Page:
4. The Tenth Doctor’s plotline then (and this is, admittedly, more of a stretch! But stay with me!) serves as something of a meta-story for the role of continuity in Doctor Who and, one supposes, franchise science fiction more generally. It does so by focusing on a long-running plot-thread/joke from the Tenth Doctor’s run, his frequent but never explained comments about a dalliance with Queen Elizabeth I. There’s also the appearance here of a classic monster, the shape-changing Zygons, a threat which has not been seen on screen since 1975 (‘The Terror of the Zygons’) as well as Ten’s reliance on silly gadgetry (like the ‘machine which goes ding’) and the largely set-less outdoor filming of this section. It’s true that the War Doctor is essentially a ‘classic’ take on the character, but insofar as he is metaphorically watching an episode of the show, it’s very much a story of two halves with the Tenth Doctor’s segment best reflecting the classic show’s practice of filming in, well, fields (I was almost surprised not to see a quarry), and filling scenes with extras dressed in period garb looted from the BBC costume department (by contrast, the Eleventh Doctor’s portion of the story is very much of the modern Who mold). Moreover, there is a further element here which is of relevance to the art question; the whole notion of originals Vs recreations (classic Who Vs modern Who echoed in the the painting recreating Gallifrey, the Zygons recreating Elizabeth I, and so on).

5. Beyond all of this, I do salute Stephen Moffat for devising a plot-relevant, nay mythology-relevant reason for the differences between the classic-era Doctors and the character’s modern incarnations. Much has been made about this in other reviews, so I won’t stress it here, but the younger ‘modern’ Doctors are cleverly explained as a reaction against (in Ten’s words) his ‘grown-up’ older incarnations, particularly the War Doctor and the weighty choices he had to make at the end of the Time War. Of course, this isn’t just something that’s relevant looking backwards, but also going forwards with the future promised by Peter Capaldi being cast as the next, older (but, at 55, not ‘old’) Doctor. With the saving of Gallifrey and the absolution of the guilt associated with the War Doctor’s choices, The Doctor is clearly set to experiment with maturity once again.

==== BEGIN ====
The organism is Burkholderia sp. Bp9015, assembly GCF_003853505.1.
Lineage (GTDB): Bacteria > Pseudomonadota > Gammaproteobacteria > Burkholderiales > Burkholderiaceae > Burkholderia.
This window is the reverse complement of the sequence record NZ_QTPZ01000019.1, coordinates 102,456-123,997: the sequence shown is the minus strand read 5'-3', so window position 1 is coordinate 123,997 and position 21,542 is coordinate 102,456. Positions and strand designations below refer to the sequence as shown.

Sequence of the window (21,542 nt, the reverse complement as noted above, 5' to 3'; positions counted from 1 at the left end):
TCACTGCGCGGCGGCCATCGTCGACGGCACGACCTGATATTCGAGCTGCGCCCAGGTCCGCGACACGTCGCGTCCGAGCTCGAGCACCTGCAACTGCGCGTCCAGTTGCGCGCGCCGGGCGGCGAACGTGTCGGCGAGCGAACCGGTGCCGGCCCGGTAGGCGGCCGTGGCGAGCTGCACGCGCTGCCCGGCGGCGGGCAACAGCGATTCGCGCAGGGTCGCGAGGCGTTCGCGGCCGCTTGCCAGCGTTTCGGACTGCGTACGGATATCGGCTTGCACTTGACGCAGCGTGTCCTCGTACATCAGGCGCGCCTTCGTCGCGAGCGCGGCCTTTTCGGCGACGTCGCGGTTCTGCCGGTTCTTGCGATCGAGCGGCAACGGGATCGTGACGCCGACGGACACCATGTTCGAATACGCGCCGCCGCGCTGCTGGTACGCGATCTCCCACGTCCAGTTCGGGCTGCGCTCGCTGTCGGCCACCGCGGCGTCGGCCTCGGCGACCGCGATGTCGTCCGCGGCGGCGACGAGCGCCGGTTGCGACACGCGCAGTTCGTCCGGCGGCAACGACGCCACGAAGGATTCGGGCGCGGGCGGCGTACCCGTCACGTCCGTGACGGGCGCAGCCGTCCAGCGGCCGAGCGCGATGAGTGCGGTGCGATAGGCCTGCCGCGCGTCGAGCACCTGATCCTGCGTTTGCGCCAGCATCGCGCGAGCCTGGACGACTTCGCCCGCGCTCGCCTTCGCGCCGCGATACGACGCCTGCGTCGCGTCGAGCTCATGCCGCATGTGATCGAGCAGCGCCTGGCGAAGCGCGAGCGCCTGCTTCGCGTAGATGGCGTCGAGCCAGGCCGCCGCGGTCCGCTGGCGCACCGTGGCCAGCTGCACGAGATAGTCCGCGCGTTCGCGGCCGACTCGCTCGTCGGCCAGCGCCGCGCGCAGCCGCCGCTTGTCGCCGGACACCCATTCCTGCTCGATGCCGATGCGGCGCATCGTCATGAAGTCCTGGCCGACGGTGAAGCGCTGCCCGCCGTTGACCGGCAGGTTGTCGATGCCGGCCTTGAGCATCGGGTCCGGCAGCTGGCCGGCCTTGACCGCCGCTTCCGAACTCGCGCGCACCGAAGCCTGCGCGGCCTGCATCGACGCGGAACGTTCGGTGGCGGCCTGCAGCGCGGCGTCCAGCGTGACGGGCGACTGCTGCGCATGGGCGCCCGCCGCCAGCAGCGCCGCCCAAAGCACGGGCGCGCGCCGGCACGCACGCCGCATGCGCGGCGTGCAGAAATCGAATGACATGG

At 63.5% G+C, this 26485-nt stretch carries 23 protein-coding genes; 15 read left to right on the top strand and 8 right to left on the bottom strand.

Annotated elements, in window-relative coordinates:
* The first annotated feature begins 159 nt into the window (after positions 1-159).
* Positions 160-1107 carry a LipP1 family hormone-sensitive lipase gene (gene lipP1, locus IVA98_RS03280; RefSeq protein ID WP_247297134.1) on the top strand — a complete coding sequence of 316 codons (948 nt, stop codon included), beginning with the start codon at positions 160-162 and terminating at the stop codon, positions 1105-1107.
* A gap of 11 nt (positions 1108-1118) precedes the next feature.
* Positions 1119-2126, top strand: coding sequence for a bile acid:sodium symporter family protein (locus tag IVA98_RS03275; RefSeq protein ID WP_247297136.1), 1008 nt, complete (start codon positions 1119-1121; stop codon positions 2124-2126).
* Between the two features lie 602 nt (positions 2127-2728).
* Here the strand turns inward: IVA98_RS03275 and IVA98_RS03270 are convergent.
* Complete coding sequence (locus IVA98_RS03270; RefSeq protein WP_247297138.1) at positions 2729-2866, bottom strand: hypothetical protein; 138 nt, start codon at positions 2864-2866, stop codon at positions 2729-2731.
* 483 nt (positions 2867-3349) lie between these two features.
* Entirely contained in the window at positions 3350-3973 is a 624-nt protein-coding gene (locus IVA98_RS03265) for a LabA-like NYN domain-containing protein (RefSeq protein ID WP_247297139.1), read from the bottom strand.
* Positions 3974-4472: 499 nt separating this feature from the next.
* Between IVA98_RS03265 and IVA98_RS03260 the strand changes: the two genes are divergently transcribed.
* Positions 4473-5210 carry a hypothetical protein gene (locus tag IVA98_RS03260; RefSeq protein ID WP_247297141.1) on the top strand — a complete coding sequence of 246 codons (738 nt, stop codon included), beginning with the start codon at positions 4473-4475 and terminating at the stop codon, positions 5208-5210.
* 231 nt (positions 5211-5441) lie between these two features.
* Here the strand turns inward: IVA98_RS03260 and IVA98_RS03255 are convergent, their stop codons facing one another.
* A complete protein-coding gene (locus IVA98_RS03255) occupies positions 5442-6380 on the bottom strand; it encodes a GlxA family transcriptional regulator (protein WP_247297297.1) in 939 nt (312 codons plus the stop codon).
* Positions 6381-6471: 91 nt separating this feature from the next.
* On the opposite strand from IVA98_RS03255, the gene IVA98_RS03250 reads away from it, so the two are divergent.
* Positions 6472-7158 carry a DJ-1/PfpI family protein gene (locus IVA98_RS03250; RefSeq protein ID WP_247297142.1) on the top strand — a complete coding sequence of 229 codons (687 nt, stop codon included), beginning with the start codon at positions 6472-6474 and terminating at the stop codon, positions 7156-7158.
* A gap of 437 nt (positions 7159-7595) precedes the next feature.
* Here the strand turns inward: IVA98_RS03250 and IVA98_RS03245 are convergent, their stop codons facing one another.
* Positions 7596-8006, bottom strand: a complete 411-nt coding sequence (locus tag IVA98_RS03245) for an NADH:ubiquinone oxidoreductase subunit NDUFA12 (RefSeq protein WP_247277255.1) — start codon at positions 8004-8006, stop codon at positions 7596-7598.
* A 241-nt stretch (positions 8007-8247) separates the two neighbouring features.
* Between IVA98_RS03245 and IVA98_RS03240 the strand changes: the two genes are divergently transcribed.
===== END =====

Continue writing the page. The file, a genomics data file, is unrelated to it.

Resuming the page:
6. Dear Internet, please be advised that you don’t own Christopher Eccleston and that he doesn’t owe you anything. Yes his lack of involvement was disappointing but it’s his life. Griping about his unwillingness to appear for the War Doctor’s final moments ignores both the barest hint of his face in the regeneration scene (as I’ve convinced myself) and the fact that, of all the stock-footage ‘appearances’ by past Doctors, his was the most extensive. 

7. A brief comment on the fez: Am I right in thinking that this particular piece of headgear is a paradox? The Eleventh Doctor finds it in the Undergallery and throws it through the portal to the Tenth Doctor in 1562. After he follows, the Eleventh Doctor subsequently throws it through another portal to the War Doctor on Gallifrey. The War Doctor then returns through the portal with the fez which is, apparently, left behind in 1562 where Elizabeth I places it in the Undergallery for the Eleventh Doctor to discover in the first place. Yeah, I know, it’s wrong that this is one of my favorite parts of the episode.  But it is, and I love that it’s never addressed. 

8. I also loved that, through the ‘Time Lord art’, 3D was a crucial plot point in ‘The Day of The Doctor’ and not just some gimmick. Another reminder that even the most ‘popular’ or ‘commercial’ undertakings, like 3D cinema, are still art. 

9. Indeed, beyond the 3D, the effects work in general on this was stupendous, from the CGI depicting the fall of Arcadia to the practical effects of the War Doctor ramming through walls and Daleks with his TARDIS to the paintings themselves. This was as visually rich as Doctor Who has ever been.